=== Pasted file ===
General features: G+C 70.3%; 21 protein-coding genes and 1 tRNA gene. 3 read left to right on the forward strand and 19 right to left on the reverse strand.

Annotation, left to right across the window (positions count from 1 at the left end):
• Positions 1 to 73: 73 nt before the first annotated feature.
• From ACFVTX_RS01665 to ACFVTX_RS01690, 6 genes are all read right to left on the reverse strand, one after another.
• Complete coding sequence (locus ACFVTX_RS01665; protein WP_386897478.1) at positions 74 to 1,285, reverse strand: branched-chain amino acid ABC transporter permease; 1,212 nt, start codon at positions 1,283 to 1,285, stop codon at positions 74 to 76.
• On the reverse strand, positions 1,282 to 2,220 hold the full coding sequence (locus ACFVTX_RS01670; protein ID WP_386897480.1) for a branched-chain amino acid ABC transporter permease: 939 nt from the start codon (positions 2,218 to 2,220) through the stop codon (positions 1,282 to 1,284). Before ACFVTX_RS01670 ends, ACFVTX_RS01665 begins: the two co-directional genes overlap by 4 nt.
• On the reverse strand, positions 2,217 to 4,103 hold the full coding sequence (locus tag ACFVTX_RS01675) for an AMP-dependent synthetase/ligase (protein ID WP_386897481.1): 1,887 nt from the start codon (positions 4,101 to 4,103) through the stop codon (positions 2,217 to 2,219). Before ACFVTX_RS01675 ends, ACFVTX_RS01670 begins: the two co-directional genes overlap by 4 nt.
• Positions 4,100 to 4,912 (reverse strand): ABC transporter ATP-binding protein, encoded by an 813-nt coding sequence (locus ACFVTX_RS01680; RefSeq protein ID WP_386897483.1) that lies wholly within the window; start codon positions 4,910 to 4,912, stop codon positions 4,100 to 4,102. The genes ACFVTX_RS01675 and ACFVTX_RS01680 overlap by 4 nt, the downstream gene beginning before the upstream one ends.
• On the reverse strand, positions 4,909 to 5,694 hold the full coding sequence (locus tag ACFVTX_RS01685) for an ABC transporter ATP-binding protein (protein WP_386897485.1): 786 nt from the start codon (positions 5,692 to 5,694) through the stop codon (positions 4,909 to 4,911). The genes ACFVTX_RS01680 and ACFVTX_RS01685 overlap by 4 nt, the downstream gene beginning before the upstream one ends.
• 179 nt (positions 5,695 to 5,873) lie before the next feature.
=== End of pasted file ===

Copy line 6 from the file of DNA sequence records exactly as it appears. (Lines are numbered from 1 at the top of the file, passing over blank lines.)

• On the reverse strand, positions 1,282 to 2,220 hold the full coding sequence (locus ACFVTX_RS01670; protein ID WP_386897480.1) for a branched-chain amino acid ABC transporter permease: 939 nt from the start codon (positions 2,218 to 2,220) through the stop codon (positions 1,282 to 1,284). Before ACFVTX_RS01670 ends, ACFVTX_RS01665 begins: the two co-directional genes overlap by 4 nt.